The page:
Finally, the defendants contend that section 2 -- 622 of the Act requires a plaintiff to file a separate certificate and written medical report as to each named defendant and that because only one affidavit and report were filed in the instant case, dismissal with prejudice was required. As discussed previously, any physician licensed to practice medicine in all its branches may prescreen a case involving defendant physicians who are also licensed to practice medicine in all its branches. A single medical report submitted by the reviewing health professional, if it adequately discusses deficiencies in the medical care given by the defendants and establishes that there exists a reasonable and meritorious cause for filing the action, can be sufficient to comply with the requirements of section 2 -- 622 of the Act. Here, the reviewing health care professional's report and the attorney's accompanying affidavit are sufficiently broad to cover each defendant in this case. Making multiple copies of the medical report and affidavit would add nothing of value to this case. Accordingly, as to the defendants named in the case at bar, we find that the single medical report and affidavit were sufficient to meet the requirements of section 2 -- 622.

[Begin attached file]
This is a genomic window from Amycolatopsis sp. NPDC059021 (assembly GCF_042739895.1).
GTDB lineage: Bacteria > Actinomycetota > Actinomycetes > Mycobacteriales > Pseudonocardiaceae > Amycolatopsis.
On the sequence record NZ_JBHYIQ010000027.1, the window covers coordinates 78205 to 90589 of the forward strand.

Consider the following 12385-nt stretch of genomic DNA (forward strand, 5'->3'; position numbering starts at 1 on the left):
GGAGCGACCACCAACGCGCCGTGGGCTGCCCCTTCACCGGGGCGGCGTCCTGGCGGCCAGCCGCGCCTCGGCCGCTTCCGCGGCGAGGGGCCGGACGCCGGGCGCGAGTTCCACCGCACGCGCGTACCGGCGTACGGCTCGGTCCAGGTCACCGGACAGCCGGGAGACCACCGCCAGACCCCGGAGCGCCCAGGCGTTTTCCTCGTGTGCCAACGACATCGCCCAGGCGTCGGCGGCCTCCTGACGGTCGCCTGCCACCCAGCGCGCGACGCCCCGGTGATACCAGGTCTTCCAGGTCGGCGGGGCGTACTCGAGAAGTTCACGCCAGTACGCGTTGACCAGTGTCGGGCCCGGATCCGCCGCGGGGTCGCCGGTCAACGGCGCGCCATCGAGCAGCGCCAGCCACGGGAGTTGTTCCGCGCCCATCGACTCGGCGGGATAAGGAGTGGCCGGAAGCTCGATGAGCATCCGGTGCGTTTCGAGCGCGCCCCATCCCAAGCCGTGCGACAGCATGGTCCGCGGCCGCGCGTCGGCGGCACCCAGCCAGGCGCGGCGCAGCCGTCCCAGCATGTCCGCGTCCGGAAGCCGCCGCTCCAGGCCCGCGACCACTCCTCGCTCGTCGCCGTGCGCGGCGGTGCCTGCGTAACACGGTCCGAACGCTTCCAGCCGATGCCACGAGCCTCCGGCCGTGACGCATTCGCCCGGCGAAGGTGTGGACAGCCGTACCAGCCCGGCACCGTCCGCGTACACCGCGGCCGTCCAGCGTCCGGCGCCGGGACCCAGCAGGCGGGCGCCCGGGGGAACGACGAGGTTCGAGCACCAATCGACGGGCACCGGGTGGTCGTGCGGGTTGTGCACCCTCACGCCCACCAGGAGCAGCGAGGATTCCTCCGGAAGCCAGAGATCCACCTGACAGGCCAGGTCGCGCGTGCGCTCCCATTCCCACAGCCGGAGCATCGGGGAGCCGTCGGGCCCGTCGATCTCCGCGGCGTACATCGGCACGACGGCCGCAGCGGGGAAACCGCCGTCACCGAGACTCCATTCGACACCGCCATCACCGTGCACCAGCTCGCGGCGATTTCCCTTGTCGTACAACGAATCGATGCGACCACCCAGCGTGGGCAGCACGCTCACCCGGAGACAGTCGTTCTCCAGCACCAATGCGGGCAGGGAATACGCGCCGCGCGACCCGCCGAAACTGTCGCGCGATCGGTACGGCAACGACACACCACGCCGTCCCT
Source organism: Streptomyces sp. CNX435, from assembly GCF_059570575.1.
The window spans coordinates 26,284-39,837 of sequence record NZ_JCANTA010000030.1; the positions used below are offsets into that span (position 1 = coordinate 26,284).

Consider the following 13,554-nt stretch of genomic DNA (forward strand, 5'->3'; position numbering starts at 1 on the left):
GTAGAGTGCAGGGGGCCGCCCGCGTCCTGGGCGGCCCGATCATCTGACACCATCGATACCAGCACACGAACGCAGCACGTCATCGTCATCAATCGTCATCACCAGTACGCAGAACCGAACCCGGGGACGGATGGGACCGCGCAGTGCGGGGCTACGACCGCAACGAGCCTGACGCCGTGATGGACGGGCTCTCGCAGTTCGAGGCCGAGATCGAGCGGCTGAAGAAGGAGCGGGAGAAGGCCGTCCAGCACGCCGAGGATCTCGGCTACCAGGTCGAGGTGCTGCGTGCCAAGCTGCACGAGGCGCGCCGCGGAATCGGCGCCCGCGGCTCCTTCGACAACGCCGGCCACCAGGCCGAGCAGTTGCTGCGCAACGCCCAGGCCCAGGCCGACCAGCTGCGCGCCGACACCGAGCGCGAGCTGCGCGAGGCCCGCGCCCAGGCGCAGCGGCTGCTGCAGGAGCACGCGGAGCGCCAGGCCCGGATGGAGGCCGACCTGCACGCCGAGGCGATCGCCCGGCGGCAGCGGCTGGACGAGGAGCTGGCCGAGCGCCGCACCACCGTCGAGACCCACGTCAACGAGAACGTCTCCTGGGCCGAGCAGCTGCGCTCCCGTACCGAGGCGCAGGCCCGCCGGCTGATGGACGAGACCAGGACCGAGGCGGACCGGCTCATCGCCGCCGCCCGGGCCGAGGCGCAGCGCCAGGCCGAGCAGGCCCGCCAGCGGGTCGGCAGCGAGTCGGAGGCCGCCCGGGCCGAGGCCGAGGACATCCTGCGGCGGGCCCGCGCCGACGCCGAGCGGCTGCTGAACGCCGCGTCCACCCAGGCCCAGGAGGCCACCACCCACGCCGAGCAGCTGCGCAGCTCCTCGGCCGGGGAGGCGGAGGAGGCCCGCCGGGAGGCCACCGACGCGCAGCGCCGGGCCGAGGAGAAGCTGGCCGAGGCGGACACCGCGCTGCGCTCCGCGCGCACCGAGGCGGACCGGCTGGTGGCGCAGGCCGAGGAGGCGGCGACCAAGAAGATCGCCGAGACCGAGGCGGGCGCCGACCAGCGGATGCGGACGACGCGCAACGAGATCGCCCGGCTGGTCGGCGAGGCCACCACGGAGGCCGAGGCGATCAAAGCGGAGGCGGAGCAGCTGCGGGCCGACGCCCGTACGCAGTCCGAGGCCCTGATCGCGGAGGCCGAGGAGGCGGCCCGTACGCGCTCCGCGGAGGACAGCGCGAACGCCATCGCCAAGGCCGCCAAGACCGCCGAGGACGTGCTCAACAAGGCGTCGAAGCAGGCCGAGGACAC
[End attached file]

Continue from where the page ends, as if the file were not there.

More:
In Conclusion, we find that the medical report and affidavit of merit filed in this case were minimally sufficient to satisfy section 2 -- 622 and the trial court's dismissal of the case with prejudice was erroneous. The healing art malpractice act was enacted to deter non-meritorious litigation. It should not be so strictly construed that exquisite and fine technicalities can be used as a means of stripping plaintiffs of their substantive rights and their day in court. This interpretation of the statute furthers the Act's broad purpose while at the same time complying with the legislative mandate that the Code of Civil Procedure be liberally construed so as to protect the substantive rights of the parties.
For the foregoing reasons, the judgment of the circuit court of Peoria County is reversed and the cause is remanded for further proceedings consistent with this opinion.
Reversed and remanded.
Reversed and remanded.